Nestled on 14 acres of land in the picturesque countryside of Malacca, Malaysia is the showcase development of an emerging green champion; Gading Kencana Sdn Bhd, a leading name in the Malaysian renewable energy industry. This proud accomplishment is all more satisfying given the numerous challenges it had to overcome on its road to completion.
Turning out 1 Megawatt per 1.5 acre - versus an average worldwide best of 1 Megawatt per 5 acres - The Kompleks Hijau Solar is, inch-for-inch, the world’s most resource efficient solar farm. Yet it may not have been, were it not for unforeseen limitations in the site’s Local Authority requirement that reduced its total acreage. With less space to use, yield had to increase significantly to compensate. And Gading Kencana rose to the occasion with cutting-edge innovation in systems and technologies that had resulted in a solution that is the world’s most efficient.
Getting its solar farm finally transmitting green power into Malaysia’s national grid may have been and ebb and flow of problem-solving and innovation. But then, that’s par for course for a company that’s made perhaps an even more remarkable achievement-growing from its humble beginnings; selling tiny solar garden lights to now providing the national grid the benefit of green energy from the world’s most resource efficient solar farm.
Orientation is the key to the layout of the solar panels in the solar farm. Computer simulations were used to determine the best orientation that resulted in “zero shadow” falling on the solar panels’ surfaces. The resultant orientation of the solar arrays (which are on placed on ‘A’ shaped structure) i.e its Azimuth are + 33 and -147 respectively.
When site clearing of the secondary jungle took place, the actual “bowl-shaped” contour of the land was revealed with the bottom of the “bowl” being 30 meters deep.
Due to the shortfall of the land area, the design team had to rethink the whole design. The Sustainable Energy Development Authority (SEDA) had approved an 8MW solar farm, so the team had to figure out how to fit 8MW of solar panels into a smaller land area.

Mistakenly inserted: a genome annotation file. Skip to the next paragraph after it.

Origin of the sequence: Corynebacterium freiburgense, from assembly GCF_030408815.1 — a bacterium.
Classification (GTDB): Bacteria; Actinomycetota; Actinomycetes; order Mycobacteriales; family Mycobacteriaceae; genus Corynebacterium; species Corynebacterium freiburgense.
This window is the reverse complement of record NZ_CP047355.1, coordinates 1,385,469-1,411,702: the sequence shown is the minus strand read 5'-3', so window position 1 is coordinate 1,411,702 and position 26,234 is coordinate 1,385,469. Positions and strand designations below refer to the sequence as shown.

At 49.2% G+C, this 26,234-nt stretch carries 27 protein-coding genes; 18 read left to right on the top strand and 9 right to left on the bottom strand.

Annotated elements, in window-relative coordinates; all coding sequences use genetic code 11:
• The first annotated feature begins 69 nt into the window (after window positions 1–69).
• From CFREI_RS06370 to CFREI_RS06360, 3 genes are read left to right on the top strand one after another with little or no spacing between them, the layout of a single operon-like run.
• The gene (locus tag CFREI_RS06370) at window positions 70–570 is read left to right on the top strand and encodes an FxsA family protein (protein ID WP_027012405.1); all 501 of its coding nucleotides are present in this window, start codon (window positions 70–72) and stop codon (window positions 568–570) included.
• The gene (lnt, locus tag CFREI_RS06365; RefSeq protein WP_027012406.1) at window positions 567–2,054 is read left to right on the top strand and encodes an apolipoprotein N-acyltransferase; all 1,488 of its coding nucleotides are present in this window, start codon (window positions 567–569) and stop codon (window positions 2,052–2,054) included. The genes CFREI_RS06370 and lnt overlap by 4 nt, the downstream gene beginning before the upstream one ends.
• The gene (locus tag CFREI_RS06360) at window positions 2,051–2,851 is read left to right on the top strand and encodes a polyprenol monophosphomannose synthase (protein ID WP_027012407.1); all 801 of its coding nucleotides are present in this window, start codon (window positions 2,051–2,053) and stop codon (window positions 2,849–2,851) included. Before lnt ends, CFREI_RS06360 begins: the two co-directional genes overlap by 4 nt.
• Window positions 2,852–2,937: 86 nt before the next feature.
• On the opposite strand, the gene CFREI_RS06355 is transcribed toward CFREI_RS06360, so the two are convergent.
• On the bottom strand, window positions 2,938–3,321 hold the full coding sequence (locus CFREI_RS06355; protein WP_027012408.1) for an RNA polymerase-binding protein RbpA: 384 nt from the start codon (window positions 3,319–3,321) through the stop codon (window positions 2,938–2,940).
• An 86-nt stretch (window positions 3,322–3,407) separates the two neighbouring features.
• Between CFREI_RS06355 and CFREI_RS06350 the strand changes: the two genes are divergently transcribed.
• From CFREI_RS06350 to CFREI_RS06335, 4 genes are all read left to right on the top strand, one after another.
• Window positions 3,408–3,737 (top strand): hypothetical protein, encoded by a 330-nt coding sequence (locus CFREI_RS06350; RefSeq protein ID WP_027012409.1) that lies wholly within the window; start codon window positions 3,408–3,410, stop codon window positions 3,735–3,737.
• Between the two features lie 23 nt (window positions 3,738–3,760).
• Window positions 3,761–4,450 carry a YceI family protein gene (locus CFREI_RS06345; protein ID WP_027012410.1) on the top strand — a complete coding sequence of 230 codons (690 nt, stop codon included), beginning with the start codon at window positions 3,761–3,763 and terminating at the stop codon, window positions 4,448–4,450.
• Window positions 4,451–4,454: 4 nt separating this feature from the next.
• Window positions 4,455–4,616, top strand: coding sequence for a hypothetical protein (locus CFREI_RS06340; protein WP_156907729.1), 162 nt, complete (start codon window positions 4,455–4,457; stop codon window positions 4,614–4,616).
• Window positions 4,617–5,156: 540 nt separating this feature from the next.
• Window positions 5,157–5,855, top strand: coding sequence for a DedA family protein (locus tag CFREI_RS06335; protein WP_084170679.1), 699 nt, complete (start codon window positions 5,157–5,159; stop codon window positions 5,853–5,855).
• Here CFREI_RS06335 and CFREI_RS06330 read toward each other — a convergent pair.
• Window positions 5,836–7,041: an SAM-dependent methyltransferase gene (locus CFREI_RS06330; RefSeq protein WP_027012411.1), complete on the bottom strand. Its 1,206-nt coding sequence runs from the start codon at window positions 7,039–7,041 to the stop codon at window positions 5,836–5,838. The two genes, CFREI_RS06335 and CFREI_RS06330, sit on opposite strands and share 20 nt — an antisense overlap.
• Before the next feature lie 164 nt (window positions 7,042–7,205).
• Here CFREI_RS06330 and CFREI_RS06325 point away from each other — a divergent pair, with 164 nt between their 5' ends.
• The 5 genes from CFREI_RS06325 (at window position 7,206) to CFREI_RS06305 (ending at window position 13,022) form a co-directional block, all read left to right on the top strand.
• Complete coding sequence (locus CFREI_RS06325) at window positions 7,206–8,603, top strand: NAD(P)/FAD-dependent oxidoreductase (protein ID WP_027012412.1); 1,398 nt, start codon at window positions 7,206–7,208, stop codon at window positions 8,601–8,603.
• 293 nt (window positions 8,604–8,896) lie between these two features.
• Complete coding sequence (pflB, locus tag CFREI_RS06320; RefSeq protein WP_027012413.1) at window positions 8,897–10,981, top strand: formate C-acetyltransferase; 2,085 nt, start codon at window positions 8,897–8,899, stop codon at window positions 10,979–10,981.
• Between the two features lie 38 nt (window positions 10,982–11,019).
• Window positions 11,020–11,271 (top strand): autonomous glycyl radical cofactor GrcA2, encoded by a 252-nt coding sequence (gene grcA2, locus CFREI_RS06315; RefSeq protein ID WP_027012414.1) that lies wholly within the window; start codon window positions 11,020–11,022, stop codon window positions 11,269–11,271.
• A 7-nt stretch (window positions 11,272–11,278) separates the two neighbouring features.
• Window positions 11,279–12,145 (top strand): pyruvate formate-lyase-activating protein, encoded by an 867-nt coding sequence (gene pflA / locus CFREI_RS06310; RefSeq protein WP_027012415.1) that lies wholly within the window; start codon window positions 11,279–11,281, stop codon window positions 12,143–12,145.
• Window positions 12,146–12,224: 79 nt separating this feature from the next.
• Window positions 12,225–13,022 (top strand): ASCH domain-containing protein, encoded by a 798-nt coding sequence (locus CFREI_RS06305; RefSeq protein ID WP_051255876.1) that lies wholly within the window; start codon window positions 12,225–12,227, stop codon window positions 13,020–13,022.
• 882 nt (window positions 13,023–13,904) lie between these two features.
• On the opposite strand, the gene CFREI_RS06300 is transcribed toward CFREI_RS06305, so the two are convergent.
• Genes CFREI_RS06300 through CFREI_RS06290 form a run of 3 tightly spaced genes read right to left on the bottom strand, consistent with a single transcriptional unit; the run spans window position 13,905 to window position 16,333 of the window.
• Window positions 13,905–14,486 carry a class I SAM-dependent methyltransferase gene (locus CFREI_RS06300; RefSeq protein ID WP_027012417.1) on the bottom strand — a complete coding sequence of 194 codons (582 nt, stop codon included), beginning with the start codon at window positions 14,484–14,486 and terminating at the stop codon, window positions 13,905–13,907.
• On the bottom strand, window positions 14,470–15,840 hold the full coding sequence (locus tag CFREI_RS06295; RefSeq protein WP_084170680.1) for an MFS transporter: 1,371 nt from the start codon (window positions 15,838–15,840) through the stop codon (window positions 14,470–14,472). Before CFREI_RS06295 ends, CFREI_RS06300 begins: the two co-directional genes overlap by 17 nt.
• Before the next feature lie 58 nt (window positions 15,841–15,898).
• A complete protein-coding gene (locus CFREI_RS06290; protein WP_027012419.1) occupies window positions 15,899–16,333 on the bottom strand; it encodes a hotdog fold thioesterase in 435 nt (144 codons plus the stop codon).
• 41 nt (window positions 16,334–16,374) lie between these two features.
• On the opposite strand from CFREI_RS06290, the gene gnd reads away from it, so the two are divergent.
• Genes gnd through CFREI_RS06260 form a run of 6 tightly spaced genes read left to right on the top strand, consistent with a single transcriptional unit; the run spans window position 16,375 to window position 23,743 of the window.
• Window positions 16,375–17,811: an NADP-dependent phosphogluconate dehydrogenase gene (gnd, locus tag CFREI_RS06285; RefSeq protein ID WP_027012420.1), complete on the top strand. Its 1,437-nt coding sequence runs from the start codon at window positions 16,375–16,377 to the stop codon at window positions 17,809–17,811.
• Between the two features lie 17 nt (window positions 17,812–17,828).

The construction team eventually filled up the 30 meter valley with 300,000 cubic meters of earth. This raises the site altitude to 43 meters above sea level. The team landscaped the site to create six slopes in different directions. The land contouring also enables run-offs to flow into an on-site detention pond, instead of collecting and eroding the site.
To fit the smaller site, the solar panels have to be mounted closer together, with minimal shading. The design team studied 30 different orientations to obtain the right tilts for the solar panels. The team discovered that the best way is to install 2 rows of solar panels facing each other, in an A shaped roof. This A- shaped mounting enables the maximum tapping of sunlight as well as to accommodate the 29,092 units of mono-crystalline solar panels that make up the 8MW system. The team also studied wind directions and positioned the solar panels in a way that ensures good ventilation to reduce heat build-up which can lessen their efficiency.
This 2 storey office building functions as the administrative and monitoring centre for the solar farm. This building is used to manage the daily operations in addition to doubling up as an educational outreach centre. The building places emphasis on passive strategies towards reducing heat transfer through the building envelope. Strategies that have been undertaken include the introduction of external walkways and a metal deck roof over the building’s concrete roof. Other strategies include glazed windows, low Window-to Wall ratio and the use of vertical shading devices.
BUILDING ENERGY USE (AS GENERATED BY The IGB‘s Building Energy Intensity Tool)
40kWp of solar PV system was also installed on the roof of the building to generate green energy for the use of the building. The expected yield from this installed system is 51,400kWh/year. This represents 75% of the total building energy consumption expected of 89,567 kWh/year, which exceeds GBI’s requirement of 2%. *With this consideration the BEI is then 83.
1. Reception Room
2. Store Room for equipment and spare parts
3. MSB Room
4. Transformer Room
5. Switch Gear Room
6. TNB Meter Room
1. Operations and Control Room
2. Educational Gallery
3. Meeting Room
The building uses Low VOC paint and finishes. The entire Kompleks Hijau Solar is a NO SMOKING ZONE.
The glass windows has Shading Coefficient of 0.98 and Solar Heat Gain Coefficient of 0.85. The building occupants are able to have a 93% view of the external surrounding.
Zoysia turf grass are planted around the building and fencing. Parking bays are made from grass crete and planted with Zoysia turf grass. In addition Licuala palm trees are planted around the building. All drains are built sloping toward a retention pond.
The building uses bio-bricks made from 94% recycled materials and 100% regional materials. Recycle bins are placed at the building ground floor for the collection of waste paper, plastic and glass.
The building was installed with rainwater harvesting system with a 6,000 litres of storage tank. This represents a 39% potable water reduction for irrigation. All WCs are fitted with water efficient flushing system and taps.
The building has aluminium louvres installed on the first floor to give extra shading to the walkway. The control room has video screens for a dynamic display of the yield from the solar farm, BEI energy use breakdown.
Detection of any fault in the system can be easily identified on screens which are connected to the solar PV monitoring system.